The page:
6th Jan, 2009

What’s with the blowtorch?

I have decided to write shorter pieces, more often. This is based on the twin observations that (a) I don’t have much free time, and (b) something is better than nothing. So…

Yesterday I had an unusual experience. A man jumped out of a garbage truck and ran up to me brandishing a blowtorch. Points to the person with the best guess as to why this happened. I’ll tell the rest of the story after I hear from a few people.

Responses

He thought you could direct him to a large quantity of creme brulee?

Alejna, I’m not sure you understand the ramekins of your comment. I’m not sure I do, either. Anyway, I’m afraid no creme brulee was involved. Nice guess, though!

Your garbage was frozen (it is the far north, at least as far as most of us are concerned), and he had to melt it before he could throw it in the truck.

I’m with Calin. Or maybe your garbage can was frozen to the ground. Or you put locks on your garbage cans in crime-filled Härnösand and the lock was frozen.

Brilliant explanations, Calin and Ian, but unfortunately wrong! You see, Swedes are smart enough to use plastic garbage cans (without locks), which never freeze. I will grant you, however, that freezing does come into the picture. Ian is not far from the money.

By the way, given that most Swedes see Härnösand as “in the north”, I think it’s safe to say that 99.9% of humans would see it as “in the far north”, so your characterization is pretty solid, Calin.

Oh, and Ian, Härnösand is not particularly crime-ridden, as I’m sure you can surmise, and definitely not so much so that people would steal garbage!

Once when I was living in Boston it snowed really hard one day (maybe a foot), then thawed, then froze really hard, and lots and lots of cars were frozen solid in almost a foot of ice. Maybe your car was frozen into the street, and the garbage truck man was helping you to free it?

Your garage door was frozen to the pavement and he was just helping out. (Do you have a garage door?)

Erin, good guess, but alas, I have no garage door. I do have a garBage door, in the sense that our garbage is behind a gate, but I shouldn’t lead the discussion in that direction, since as you all have correctly sussed out, the garbage aspect of this story is less important than the blowtorch aspect. (Don’t you think “The Blowtorch Aspect” sounds like an indie rock band?)

Calin, I remember those winters in Boston. I remember trying to find my car after a snowfall. Cars look remarkably similar when they’re covered in a half a ton of white powder.

OK, I’m ready to tell the end of the story. See the next comment…

The problem was in fact a frozen lock. Specifically, the lock on my car was frozen (so cars are involved, too), and I was trying to unfreeze it with a soldering iron. (It seemed better than a hairdryer; I figured it was either a really good idea or a really bad idea.)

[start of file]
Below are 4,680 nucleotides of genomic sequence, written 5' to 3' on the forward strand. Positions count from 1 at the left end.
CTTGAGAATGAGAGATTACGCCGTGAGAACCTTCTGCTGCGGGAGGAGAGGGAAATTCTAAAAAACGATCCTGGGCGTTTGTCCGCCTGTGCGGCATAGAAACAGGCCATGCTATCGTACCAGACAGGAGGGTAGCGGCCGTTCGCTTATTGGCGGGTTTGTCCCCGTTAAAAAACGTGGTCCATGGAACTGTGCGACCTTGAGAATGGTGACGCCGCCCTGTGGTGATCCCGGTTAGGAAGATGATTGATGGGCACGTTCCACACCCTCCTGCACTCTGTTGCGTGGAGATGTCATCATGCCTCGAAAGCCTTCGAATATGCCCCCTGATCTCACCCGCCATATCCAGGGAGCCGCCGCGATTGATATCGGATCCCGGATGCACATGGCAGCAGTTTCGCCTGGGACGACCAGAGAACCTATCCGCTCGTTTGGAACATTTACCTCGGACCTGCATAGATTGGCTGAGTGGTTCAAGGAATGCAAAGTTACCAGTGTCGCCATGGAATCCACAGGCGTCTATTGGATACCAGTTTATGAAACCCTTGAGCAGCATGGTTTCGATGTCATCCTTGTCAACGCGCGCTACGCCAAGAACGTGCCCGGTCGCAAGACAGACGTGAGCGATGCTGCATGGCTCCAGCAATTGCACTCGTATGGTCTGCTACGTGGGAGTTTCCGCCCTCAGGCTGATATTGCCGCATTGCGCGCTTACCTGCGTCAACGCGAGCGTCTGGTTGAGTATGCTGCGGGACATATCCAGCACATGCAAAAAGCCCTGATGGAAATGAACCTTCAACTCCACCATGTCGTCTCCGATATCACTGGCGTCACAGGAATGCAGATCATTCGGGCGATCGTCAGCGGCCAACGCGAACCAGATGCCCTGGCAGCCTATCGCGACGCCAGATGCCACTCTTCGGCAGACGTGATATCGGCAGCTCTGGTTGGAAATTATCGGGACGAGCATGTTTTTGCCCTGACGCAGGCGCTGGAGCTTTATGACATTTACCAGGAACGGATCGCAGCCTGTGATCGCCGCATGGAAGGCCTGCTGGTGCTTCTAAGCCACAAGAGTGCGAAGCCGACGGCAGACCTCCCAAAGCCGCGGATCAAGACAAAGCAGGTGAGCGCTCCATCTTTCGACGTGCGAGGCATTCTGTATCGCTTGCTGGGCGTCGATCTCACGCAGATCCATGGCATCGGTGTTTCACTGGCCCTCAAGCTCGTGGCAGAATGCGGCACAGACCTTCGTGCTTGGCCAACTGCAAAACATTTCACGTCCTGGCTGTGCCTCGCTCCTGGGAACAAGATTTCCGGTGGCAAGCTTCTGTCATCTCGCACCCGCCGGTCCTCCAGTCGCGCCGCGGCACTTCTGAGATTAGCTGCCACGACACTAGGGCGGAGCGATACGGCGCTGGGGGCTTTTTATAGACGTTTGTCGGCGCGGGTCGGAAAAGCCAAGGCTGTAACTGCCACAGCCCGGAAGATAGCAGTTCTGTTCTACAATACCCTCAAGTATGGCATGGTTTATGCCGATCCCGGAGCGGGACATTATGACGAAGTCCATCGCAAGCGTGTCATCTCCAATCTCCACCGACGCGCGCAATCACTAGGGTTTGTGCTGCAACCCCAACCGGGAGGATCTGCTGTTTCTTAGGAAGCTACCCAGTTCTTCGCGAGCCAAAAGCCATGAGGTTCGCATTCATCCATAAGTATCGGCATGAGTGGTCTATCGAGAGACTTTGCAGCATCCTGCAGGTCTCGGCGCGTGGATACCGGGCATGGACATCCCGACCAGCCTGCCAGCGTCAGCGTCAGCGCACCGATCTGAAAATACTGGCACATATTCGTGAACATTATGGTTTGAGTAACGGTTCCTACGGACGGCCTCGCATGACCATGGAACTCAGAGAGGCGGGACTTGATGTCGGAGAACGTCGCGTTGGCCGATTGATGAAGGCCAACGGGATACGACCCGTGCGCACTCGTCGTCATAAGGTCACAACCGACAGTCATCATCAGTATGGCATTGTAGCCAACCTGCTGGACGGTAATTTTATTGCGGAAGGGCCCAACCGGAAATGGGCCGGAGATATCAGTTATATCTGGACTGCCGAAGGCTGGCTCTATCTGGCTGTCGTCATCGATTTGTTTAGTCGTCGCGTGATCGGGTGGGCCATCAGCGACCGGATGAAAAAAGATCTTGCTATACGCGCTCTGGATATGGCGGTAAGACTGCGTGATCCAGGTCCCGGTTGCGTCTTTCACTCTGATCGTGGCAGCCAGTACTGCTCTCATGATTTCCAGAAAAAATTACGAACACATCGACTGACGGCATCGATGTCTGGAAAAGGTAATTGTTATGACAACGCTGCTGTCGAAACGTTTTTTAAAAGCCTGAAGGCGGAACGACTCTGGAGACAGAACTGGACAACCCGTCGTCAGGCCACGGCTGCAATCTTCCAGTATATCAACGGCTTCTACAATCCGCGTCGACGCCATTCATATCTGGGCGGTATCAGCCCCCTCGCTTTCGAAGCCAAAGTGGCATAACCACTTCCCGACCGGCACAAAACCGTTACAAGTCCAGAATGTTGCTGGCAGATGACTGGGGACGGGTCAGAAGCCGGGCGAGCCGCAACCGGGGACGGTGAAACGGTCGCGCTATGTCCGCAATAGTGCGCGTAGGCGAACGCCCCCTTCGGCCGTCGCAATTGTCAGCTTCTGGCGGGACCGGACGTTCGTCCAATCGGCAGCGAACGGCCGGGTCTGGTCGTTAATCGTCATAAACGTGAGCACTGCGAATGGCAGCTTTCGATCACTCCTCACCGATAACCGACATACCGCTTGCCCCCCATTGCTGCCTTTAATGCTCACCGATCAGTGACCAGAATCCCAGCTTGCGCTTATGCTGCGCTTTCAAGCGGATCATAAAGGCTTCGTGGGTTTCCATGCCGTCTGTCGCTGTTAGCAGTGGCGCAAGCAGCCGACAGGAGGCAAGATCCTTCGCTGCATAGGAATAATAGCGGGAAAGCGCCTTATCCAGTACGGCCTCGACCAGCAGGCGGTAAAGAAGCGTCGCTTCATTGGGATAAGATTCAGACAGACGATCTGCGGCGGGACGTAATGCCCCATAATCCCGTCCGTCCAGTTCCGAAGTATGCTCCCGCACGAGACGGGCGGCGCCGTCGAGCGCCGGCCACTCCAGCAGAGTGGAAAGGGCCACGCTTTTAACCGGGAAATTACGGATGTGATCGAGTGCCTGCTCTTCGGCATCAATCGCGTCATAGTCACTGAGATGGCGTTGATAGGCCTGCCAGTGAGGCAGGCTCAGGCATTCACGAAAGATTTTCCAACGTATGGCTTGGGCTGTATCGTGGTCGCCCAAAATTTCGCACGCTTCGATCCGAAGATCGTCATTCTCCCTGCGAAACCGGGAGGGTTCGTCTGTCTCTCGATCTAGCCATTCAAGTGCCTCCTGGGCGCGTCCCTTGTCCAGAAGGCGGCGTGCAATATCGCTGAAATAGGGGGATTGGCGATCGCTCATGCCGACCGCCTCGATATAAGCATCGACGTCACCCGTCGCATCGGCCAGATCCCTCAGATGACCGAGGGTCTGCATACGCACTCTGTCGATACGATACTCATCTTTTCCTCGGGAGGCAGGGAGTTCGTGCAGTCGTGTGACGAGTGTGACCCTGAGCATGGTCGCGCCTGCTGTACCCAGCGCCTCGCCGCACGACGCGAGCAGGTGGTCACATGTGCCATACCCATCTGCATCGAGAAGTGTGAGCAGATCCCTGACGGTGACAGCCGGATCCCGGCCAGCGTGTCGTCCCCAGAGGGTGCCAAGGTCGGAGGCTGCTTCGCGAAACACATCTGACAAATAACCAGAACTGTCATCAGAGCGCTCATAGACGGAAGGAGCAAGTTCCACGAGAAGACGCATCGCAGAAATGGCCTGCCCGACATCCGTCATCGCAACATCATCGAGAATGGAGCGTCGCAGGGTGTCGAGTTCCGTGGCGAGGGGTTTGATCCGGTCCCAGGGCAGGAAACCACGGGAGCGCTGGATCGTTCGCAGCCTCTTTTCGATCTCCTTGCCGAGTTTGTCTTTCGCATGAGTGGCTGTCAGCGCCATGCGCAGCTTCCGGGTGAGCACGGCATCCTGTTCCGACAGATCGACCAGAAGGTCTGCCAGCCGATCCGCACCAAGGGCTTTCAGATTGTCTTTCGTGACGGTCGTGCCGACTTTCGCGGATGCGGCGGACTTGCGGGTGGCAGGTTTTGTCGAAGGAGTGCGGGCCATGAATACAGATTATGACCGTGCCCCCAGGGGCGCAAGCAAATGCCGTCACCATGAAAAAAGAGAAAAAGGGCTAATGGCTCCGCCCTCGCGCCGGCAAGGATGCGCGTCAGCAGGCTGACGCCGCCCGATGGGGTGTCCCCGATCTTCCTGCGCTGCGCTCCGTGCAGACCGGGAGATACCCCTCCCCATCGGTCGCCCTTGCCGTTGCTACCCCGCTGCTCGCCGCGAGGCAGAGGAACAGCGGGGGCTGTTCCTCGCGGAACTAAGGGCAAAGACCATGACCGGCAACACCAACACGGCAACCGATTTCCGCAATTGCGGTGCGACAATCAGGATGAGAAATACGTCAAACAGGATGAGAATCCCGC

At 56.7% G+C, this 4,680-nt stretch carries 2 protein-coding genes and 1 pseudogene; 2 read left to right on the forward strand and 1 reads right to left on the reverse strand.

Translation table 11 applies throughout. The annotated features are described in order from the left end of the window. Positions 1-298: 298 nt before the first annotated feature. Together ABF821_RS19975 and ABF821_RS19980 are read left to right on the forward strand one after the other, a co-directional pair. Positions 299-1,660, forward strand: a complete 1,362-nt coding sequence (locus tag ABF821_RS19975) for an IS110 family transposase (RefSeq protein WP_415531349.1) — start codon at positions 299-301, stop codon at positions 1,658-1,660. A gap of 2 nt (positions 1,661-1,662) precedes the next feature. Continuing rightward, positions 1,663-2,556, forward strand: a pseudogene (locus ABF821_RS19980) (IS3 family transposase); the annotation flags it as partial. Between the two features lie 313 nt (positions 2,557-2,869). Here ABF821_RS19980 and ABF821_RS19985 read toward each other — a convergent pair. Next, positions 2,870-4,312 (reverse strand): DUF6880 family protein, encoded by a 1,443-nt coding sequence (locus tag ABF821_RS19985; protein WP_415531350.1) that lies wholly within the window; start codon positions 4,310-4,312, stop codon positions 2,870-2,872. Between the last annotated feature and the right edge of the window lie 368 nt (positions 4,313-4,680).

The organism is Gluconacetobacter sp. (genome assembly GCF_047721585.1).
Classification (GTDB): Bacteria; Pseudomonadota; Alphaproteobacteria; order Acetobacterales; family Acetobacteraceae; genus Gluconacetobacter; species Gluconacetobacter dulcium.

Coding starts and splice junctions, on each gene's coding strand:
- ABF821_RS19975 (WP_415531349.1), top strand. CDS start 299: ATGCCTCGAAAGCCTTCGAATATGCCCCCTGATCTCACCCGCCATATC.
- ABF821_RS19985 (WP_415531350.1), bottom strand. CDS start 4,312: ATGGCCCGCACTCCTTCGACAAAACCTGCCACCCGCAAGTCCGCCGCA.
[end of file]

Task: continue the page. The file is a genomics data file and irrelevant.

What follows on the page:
So I was standing there in the freezing cold with my soldering iron when a garbage truck went roaring past, down the hill (hope there’s not too much ice on the road…). Suddenly the truck screeched to a halt, the door swung open, and a man with fluffy red hair came running at me waving a blowtorch.

My first thought was “He thinks I’m trying to steal this car (albeit in a non-standard way) and is going to try to stop me with fire.” That really was my first thought, sans parenthesis. But as he approached, he broke into a broad grin. He had seen me with my soldering iron, and said “This will work much better”. I got a little queasy, imagining turning a blowtorch on my car (if the soldering iron was a bad idea, this was a WAY BAD idea), and was actually rather relieved when the torch turned out to be out of gas.

I have to say, that garbage man was an incredibly cheery fellow. I can only hope that I would be able to be as jolly if I had to drive other people’s trash around town. The though made me feel slightly warmer, as I stood there trying to do the same thing to my car.

Ian wants to know did you eventually make it into your car? With the soldering iron? And I want to point out that, in the US at least, garbage collectors in general make way more than graduate students, or even post-docs. I’m sure that helps keep them jolly.

What thread of logic led you to the conclusion that a soldering iron was a superior lock thawer than a hairdryer?

Erin: Simple—the soldering iron is higher-wattage than the hairdryer. But even if they were the same, the iron concentrates the heat in a much smaller area, which is what I wanted. The goal was to heat up the metal in the lock, and not necessarily the door around it.

Calin: Tell Ian that yes, I did eventually make it into my car. And as far as the relative earnings of garbage collectors (or sanitation engineers, or trash-free environment solution providers, or whatever the hell they’re called these days) is concerned, I don’t doubt that they make a whole lot more than graduate students.

On the other hand, a great deal of psychological research has shown that money and happiness really don’t correlate, at least once you pass the point where you can afford to buy enough food. So that’s a consolation for graduate students, anyway.

On the other hand, a great deal of psychological research has shown that money and happiness really don’t correlate, at least once you pass the point where you can afford to buy enough food. So that’s a consolation for graduate students, anyway.

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On the other hand, a great deal of psychological research has shown that money and happiness really don’t correlate, at least once you pass the point where you can afford to buy enough food. So that’s a consolation for graduate students, anyway.

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